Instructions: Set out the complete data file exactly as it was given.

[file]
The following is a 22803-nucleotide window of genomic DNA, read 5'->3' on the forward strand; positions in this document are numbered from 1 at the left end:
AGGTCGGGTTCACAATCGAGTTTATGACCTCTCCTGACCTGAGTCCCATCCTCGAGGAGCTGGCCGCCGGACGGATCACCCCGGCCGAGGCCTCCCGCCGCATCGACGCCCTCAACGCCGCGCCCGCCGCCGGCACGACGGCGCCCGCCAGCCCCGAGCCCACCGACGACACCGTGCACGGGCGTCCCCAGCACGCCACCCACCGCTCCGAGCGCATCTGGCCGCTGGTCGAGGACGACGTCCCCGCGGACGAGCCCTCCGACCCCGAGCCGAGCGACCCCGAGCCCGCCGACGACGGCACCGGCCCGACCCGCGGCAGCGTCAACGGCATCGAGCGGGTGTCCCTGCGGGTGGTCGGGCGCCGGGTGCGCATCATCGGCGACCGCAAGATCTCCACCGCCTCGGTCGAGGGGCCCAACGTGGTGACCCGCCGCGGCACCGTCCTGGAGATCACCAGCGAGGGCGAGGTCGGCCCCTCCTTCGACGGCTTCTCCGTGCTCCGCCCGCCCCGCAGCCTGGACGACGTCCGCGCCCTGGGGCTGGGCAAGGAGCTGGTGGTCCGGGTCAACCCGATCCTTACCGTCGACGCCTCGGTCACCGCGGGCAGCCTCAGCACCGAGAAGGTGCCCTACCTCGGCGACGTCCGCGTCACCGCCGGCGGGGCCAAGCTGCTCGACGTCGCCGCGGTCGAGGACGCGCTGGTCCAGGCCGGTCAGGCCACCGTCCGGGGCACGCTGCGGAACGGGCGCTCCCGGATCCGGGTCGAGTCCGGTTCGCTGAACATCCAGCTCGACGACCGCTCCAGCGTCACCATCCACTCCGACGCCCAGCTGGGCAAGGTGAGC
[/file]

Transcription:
The following is a 22803-nucleotide window of genomic DNA, read 5'->3' on the forward strand; positions in this document are numbered from 1 at the left end:
AGGTCGGGTTCACAATCGAGTTTATGACCTCTCCTGACCTGAGTCCCATCCTCGAGGAGCTGGCCGCCGGACGGATCACCCCGGCCGAGGCCTCCCGCCGCATCGACGCCCTCAACGCCGCGCCCGCCGCCGGCACGACGGCGCCCGCCAGCCCCGAGCCCACCGACGACACCGTGCACGGGCGTCCCCAGCACGCCACCCACCGCTCCGAGCGCATCTGGCCGCTGGTCGAGGACGACGTCCCCGCGGACGAGCCCTCCGACCCCGAGCCGAGCGACCCCGAGCCCGCCGACGACGGCACCGGCCCGACCCGCGGCAGCGTCAACGGCATCGAGCGGGTGTCCCTGCGGGTGGTCGGGCGCCGGGTGCGCATCATCGGCGACCGCAAGATCTCCACCGCCTCGGTCGAGGGGCCCAACGTGGTGACCCGCCGCGGCACCGTCCTGGAGATCACCAGCGAGGGCGAGGTCGGCCCCTCCTTCGACGGCTTCTCCGTGCTCCGCCCGCCCCGCAGCCTGGACGACGTCCGCGCCCTGGGGCTGGGCAAGGAGCTGGTGGTCCGGGTCAACCCGATCCTTACCGTCGACGCCTCGGTCACCGCGGGCAGCCTCAGCACCGAGAAGGTGCCCTACCTCGGCGACGTCCGCGTCACCGCCGGCGGGGCCAAGCTGCTCGACGTCGCCGCGGTCGAGGACGCGCTGGTCCAGGCCGGTCAGGCCACCGTCCGGGGCACGCTGCGGAACGGGCGCTCCCGGATCCGGGTCGAGTCCGGTTCGCTGAACATCCAGCTCGACGACCGCTCCAGCGTCACCATCCACTCCGACGCCCAGCTGGGCAAGGTGAGC